Author(s): Andrew Alpern
The Dakota is arguably the best-known residential address in the world. It is home to dozens of New York's most famous artists, performers and successful businessmen, and is even seen as a shrine by thousands of tourists annually, who visit it as the site of John Lennon's murder in 1980. The rare sale of an apartment there, usually at jaw-dropping prices, is a news-worthy event, as is the financial and architectural health of the building itself, a landmark in every sense of the word. The Dakota is also the first building built in New York as a true luxury apartment house, and, more than 130 years later, is still the gold standard against which all other apartment buildings are weighed. Noted architectural historian Andrew Alpern tells here, for the first time, the fascinating story of how the Dakota came to be, how Singer Sewing machine magnate Edward Clarke dared to build an apartment building on what was then the swamplands of the Upper West Side luxurious enough that he could coax the city's well-heeled to leave their mansions and townhouses for what was then seen as ultra-modern living.
Alpern has meticulously researched and redrawn plans of the entire building, published here for the first time, that show how Clarke created apartments luxurious enough that they made living under a shared roof as acceptable in Manhattan as it already was in Europe's grand capitals. In addition to rare historical photographs that show the Dakota under construction, transcribed newspaper reports of the time offer a contemporaneous view of the building. More-recent illustrated magazine articles are reprinted in their entirety to provide a virtual reference library on the Dakota and some of its most famous residents. This iconic building enjoys international renown and is now accessible to us all for the first time--at least in print if not in its ultra-private and well-guarded reality.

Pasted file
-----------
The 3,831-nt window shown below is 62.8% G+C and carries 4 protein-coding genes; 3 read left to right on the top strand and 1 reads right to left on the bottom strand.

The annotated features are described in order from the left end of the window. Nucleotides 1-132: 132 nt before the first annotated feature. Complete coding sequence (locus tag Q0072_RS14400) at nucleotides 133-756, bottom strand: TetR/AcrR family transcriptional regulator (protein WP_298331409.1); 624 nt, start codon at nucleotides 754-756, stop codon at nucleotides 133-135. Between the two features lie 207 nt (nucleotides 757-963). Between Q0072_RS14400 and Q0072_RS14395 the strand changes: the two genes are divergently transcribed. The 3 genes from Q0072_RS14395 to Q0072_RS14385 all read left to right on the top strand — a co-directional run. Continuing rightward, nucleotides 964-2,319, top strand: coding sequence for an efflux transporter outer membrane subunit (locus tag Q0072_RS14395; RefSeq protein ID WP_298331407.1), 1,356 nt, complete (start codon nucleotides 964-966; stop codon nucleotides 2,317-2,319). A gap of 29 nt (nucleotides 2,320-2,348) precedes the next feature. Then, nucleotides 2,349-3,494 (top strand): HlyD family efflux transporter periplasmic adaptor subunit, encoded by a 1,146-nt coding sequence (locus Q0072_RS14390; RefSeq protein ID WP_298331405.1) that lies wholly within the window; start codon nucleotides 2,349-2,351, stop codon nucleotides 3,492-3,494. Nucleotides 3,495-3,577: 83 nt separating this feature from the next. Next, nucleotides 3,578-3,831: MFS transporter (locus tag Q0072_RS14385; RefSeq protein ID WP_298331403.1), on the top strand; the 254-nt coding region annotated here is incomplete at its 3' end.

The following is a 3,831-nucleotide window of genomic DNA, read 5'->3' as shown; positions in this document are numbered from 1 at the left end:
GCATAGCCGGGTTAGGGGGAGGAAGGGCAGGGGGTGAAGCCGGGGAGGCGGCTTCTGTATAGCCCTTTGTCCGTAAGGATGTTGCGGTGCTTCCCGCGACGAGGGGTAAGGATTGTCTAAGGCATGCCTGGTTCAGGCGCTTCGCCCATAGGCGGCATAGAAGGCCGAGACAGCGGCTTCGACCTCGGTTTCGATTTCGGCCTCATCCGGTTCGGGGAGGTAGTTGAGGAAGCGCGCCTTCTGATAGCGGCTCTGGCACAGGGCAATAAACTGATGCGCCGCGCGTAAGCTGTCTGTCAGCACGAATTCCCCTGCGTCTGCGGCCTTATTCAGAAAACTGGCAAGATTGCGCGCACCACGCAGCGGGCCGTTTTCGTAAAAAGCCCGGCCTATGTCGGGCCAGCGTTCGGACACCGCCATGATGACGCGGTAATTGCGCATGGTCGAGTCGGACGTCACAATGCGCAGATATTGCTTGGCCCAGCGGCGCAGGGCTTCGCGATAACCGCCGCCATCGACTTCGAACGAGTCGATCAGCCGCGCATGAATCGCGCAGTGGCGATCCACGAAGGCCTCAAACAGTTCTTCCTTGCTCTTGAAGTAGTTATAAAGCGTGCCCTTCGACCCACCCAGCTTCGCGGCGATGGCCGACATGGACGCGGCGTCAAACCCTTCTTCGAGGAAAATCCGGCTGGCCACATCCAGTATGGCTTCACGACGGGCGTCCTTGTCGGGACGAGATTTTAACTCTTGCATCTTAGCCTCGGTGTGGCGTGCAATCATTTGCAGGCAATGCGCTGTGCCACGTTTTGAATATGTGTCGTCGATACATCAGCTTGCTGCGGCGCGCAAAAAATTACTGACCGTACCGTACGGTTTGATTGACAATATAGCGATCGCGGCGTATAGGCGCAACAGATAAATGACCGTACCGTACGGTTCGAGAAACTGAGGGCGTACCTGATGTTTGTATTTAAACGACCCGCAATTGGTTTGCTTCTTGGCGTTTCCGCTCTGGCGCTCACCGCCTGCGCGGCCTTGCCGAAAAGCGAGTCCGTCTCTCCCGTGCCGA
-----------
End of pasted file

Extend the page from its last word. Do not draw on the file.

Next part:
Andrew Alpern is an architectural historian, architect, and attorney who has known the Dakota since his childhood in the neighborhood. He is the preeminent expert on historic apartment houses in New York, with nine prior books, five of which tell stories of New York's architectural assets and the people behind them. Alpern has also written scores of articles about historical architecture and particular buildings. He has written dozens of book reviews, more than 85 of his Letters to the Editor have been published, and he is regularly quoted in print. His donations of two major collections to the Columbia University Libraries resulted in a block-buster exhibition of his 50-year archive of the work of writer/artist Edward Gorey and the first-ever scholarly catalogue of his collection of over 300 years of architectural drawing instruments, which have been made obsolete by computer drafting. Since 2002 Alpern has served as general counsel and chief compliance officer for an SEC-registered investment adviser firm. He has been a resident of Manhattan since 1938.